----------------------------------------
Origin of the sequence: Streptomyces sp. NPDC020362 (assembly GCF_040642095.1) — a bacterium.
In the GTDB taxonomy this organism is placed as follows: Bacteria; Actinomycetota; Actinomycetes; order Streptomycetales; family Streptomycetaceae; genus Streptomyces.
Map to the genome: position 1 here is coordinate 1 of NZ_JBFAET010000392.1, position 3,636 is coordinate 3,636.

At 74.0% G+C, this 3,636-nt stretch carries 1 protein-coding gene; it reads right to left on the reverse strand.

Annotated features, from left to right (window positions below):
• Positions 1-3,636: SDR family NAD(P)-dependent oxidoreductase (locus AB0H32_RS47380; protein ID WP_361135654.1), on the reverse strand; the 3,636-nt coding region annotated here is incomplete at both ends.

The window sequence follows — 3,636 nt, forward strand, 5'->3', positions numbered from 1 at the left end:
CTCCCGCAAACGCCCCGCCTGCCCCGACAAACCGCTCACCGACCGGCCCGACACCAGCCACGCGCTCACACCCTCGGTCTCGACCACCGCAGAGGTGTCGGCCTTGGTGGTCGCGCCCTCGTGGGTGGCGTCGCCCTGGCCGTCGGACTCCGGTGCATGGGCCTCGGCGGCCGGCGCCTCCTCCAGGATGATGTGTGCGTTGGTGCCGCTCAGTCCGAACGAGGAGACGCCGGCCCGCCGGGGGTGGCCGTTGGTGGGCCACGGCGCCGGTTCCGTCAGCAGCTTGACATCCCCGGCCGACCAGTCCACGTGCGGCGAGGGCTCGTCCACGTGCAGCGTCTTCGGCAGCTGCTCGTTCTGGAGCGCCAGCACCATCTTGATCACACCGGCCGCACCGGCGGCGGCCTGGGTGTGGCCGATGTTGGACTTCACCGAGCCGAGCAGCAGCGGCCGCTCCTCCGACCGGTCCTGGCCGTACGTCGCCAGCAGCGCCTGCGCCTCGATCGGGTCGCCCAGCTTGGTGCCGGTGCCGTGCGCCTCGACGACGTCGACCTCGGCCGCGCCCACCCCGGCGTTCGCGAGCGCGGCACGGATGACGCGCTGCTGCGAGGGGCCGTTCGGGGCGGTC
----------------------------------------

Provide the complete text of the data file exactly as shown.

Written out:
Origin of the sequence: Streptomyces sp. NPDC020362 (assembly GCF_040642095.1) — a bacterium.
In the GTDB taxonomy this organism is placed as follows: Bacteria; Actinomycetota; Actinomycetes; order Streptomycetales; family Streptomycetaceae; genus Streptomyces.
Map to the genome: position 1 here is coordinate 1 of NZ_JBFAET010000392.1, position 3,636 is coordinate 3,636.

At 74.0% G+C, this 3,636-nt stretch carries 1 protein-coding gene; it reads right to left on the reverse strand.

Annotated features, from left to right (window positions below):
• Positions 1-3,636: SDR family NAD(P)-dependent oxidoreductase (locus AB0H32_RS47380; protein ID WP_361135654.1), on the reverse strand; the 3,636-nt coding region annotated here is incomplete at both ends.

The window sequence follows — 3,636 nt, forward strand, 5'->3', positions numbered from 1 at the left end:
CTCCCGCAAACGCCCCGCCTGCCCCGACAAACCGCTCACCGACCGGCCCGACACCAGCCACGCGCTCACACCCTCGGTCTCGACCACCGCAGAGGTGTCGGCCTTGGTGGTCGCGCCCTCGTGGGTGGCGTCGCCCTGGCCGTCGGACTCCGGTGCATGGGCCTCGGCGGCCGGCGCCTCCTCCAGGATGATGTGTGCGTTGGTGCCGCTCAGTCCGAACGAGGAGACGCCGGCCCGCCGGGGGTGGCCGTTGGTGGGCCACGGCGCCGGTTCCGTCAGCAGCTTGACATCCCCGGCCGACCAGTCCACGTGCGGCGAGGGCTCGTCCACGTGCAGCGTCTTCGGCAGCTGCTCGTTCTGGAGCGCCAGCACCATCTTGATCACACCGGCCGCACCGGCGGCGGCCTGGGTGTGGCCGATGTTGGACTTCACCGAGCCGAGCAGCAGCGGCCGCTCCTCCGACCGGTCCTGGCCGTACGTCGCCAGCAGCGCCTGCGCCTCGATCGGGTCGCCCAGCTTGGTGCCGGTGCCGTGCGCCTCGACGACGTCGACCTCGGCCGCGCCCACCCCGGCGTTCGCGAGCGCGGCACGGATGACGCGCTGCTGCGAGGGGCCGTTCGGGGCGGTC